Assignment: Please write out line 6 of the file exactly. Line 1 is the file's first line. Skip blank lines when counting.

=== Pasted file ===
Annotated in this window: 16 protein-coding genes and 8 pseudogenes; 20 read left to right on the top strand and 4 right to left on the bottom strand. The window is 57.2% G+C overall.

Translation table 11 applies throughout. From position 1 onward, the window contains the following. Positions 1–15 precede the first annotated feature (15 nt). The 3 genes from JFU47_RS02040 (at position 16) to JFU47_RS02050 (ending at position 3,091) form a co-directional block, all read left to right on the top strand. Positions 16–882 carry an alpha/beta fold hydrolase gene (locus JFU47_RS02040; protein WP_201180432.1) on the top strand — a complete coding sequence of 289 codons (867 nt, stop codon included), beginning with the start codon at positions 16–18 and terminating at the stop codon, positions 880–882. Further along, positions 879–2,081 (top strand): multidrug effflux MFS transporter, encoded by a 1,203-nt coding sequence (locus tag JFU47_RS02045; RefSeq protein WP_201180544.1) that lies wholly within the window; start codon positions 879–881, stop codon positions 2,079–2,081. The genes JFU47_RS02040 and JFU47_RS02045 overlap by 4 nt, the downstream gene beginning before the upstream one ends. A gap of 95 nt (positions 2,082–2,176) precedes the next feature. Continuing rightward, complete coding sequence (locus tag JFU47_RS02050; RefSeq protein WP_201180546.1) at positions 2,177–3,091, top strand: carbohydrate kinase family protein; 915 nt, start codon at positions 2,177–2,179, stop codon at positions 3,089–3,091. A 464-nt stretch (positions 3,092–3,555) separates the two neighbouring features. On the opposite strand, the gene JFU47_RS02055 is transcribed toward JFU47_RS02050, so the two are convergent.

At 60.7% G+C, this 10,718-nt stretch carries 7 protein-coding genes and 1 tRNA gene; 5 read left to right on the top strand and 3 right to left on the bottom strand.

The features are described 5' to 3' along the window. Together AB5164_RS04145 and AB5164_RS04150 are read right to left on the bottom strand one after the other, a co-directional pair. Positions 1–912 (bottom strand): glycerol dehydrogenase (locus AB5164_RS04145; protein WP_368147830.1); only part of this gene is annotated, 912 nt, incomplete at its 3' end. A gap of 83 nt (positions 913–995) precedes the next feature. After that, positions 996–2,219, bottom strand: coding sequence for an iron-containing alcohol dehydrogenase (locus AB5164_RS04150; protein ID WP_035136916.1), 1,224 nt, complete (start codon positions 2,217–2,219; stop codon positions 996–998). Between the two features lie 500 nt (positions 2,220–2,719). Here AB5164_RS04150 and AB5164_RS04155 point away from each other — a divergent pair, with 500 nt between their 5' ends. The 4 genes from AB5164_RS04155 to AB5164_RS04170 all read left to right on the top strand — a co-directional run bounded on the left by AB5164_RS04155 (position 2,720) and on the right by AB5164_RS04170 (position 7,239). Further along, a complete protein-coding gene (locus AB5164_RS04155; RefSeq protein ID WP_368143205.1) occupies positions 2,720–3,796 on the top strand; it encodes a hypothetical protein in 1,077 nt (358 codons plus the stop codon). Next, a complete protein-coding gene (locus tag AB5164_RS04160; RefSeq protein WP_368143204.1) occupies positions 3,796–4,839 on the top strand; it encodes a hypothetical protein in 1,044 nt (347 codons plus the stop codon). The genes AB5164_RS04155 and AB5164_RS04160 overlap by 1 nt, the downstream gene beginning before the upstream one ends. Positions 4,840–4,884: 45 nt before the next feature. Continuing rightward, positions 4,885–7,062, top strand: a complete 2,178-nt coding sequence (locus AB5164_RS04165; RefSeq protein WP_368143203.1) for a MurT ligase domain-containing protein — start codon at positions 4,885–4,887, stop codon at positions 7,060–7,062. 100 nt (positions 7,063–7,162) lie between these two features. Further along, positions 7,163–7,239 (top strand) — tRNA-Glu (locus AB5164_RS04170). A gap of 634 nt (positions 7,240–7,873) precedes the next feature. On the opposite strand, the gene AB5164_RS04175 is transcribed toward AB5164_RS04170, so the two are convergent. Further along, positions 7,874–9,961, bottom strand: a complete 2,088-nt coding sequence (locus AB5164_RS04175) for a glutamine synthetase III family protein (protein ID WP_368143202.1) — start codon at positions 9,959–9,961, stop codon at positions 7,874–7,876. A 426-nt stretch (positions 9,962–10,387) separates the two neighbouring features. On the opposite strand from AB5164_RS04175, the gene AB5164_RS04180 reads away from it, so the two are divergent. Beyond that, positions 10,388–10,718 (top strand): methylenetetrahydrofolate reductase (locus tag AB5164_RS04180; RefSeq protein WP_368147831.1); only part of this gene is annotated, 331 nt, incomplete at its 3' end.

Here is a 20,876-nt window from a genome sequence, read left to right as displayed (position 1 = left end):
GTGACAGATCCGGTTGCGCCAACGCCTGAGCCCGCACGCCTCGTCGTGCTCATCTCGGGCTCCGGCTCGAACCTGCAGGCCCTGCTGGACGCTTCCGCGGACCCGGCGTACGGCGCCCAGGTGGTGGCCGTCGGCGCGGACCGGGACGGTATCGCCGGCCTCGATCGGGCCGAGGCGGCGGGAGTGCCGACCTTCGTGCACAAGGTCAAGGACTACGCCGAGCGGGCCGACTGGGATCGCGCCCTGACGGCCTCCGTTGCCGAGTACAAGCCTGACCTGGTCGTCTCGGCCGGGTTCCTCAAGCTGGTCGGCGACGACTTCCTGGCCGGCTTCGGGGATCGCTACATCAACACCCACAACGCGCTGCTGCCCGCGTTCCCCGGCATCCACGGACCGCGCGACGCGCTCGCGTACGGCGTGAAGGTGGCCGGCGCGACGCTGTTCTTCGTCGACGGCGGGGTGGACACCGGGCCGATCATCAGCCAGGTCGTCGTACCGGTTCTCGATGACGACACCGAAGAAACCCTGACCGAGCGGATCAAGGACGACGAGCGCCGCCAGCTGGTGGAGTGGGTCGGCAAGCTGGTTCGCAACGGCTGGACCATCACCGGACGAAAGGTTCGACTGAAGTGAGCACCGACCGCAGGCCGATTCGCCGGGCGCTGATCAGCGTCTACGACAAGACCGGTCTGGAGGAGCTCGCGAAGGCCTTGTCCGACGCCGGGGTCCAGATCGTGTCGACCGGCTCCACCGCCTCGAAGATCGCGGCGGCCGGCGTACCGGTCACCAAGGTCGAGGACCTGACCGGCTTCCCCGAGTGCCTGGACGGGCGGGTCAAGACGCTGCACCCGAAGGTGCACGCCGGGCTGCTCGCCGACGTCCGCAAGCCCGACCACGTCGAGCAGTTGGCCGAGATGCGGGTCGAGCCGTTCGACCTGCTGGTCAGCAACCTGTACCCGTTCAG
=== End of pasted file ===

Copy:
GTGACAGATCCGGTTGCGCCAACGCCTGAGCCCGCACGCCTCGTCGTGCTCATCTCGGGCTCCGGCTCGAACCTGCAGGCCCTGCTGGACGCTTCCGCGGACCCGGCGTACGGCGCCCAGGTGGTGGCCGTCGGCGCGGACCGGGACGGTATCGCCGGCCTCGATCGGGCCGAGGCGGCGGGAGTGCCGACCTTCGTGCACAAGGTCAAGGACTACGCCGAGCGGGCCGACTGGGATCGCGCCCTGACGGCCTCCGTTGCCGAGTACAAGCCTGACCTGGTCGTCTCGGCCGGGTTCCTCAAGCTGGTCGGCGACGACTTCCTGGCCGGCTTCGGGGATCGCTACATCAACACCCACAACGCGCTGCTGCCCGCGTTCCCCGGCATCCACGGACCGCGCGACGCGCTCGCGTACGGCGTGAAGGTGGCCGGCGCGACGCTGTTCTTCGTCGACGGCGGGGTGGACACCGGGCCGATCATCAGCCAGGTCGTCGTACCGGTTCTCGATGACGACACCGAAGAAACCCTGACCGAGCGGATCAAGGACGACGAGCGCCGCCAGCTGGTGGAGTGGGTCGGCAAGCTGGTTCGCAACGGCTGGACCATCACCGGACGAAAGGTTCGACTGAAGTGAGCACCGACCGCAGGCCGATTCGCCGGGCGCTGATCAGCGTCTACGACAAGACCGGTCTGGAGGAGCTCGCGAAGGCCTTGTCCGACGCCGGGGTCCAGATCGTGTCGACCGGCTCCACCGCCTCGAAGATCGCGGCGGCCGGCGTACCGGTCACCAAGGTCGAGGACCTGACCGGCTTCCCCGAGTGCCTGGACGGGCGGGTCAAGACGCTGCACCCGAAGGTGCACGCCGGGCTGCTCGCCGACGTCCGCAAGCCCGACCACGTCGAGCAGTTGGCCGAGATGCGGGTCGAGCCGTTCGACCTGCTGGTCAGCAACCTGTACCCGTTCAG